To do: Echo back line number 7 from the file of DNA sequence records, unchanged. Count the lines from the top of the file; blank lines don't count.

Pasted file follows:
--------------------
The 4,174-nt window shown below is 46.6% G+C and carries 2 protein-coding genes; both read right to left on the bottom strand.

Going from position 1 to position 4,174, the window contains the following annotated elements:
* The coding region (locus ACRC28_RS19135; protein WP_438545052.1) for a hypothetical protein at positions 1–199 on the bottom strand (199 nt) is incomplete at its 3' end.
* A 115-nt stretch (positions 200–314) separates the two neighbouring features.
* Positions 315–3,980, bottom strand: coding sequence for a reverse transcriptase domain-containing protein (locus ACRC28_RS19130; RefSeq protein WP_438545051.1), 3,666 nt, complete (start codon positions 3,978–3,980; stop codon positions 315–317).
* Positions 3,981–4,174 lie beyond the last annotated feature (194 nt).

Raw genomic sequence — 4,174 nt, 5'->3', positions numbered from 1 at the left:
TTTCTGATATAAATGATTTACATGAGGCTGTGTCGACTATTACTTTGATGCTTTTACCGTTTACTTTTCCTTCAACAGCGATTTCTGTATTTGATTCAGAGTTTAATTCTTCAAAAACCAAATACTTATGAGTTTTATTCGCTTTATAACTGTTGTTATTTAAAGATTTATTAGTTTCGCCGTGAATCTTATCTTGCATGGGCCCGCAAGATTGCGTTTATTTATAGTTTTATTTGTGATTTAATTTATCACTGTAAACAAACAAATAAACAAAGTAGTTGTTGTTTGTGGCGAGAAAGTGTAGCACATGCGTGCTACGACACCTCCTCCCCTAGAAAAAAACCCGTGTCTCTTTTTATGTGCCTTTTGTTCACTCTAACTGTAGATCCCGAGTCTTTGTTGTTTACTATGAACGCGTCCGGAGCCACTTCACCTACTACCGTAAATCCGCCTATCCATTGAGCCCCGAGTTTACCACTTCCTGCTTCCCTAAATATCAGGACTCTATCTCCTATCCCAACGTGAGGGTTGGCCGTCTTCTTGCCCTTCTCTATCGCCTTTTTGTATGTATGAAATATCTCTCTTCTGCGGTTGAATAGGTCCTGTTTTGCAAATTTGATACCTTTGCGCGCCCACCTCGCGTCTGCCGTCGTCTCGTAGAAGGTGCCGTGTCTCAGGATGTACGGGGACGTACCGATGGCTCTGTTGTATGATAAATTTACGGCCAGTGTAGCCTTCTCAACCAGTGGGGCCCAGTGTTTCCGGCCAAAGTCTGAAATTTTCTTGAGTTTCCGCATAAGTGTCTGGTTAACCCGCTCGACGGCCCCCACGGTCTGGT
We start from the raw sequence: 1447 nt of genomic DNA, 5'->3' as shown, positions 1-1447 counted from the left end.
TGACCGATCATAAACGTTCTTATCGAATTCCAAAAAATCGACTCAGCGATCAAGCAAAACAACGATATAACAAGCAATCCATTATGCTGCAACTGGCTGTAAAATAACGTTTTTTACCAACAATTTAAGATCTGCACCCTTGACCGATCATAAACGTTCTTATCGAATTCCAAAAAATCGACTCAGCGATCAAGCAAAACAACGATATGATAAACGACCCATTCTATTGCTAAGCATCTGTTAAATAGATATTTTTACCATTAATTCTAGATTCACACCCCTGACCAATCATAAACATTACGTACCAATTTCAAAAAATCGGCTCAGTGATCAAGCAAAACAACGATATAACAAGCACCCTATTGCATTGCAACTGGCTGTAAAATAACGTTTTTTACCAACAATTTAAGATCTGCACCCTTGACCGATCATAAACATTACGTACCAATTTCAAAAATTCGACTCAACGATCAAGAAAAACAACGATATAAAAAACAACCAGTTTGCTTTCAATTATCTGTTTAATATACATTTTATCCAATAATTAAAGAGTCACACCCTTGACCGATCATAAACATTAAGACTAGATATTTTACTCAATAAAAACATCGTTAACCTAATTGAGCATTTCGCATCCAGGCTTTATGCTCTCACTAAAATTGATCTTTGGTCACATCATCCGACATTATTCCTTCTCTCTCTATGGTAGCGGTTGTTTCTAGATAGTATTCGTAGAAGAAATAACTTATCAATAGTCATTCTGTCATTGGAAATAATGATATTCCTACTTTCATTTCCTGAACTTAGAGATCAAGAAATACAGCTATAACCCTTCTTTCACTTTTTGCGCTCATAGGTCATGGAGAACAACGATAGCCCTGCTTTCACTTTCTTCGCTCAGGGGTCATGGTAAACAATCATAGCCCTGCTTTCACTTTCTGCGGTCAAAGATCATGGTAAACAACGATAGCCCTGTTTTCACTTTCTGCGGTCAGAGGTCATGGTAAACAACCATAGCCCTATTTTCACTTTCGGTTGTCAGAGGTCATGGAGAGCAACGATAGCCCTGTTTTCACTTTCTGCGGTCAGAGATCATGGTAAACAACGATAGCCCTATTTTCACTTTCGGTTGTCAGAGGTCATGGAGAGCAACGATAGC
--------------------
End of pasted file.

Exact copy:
Raw genomic sequence — 4,174 nt, 5'->3', positions numbered from 1 at the left: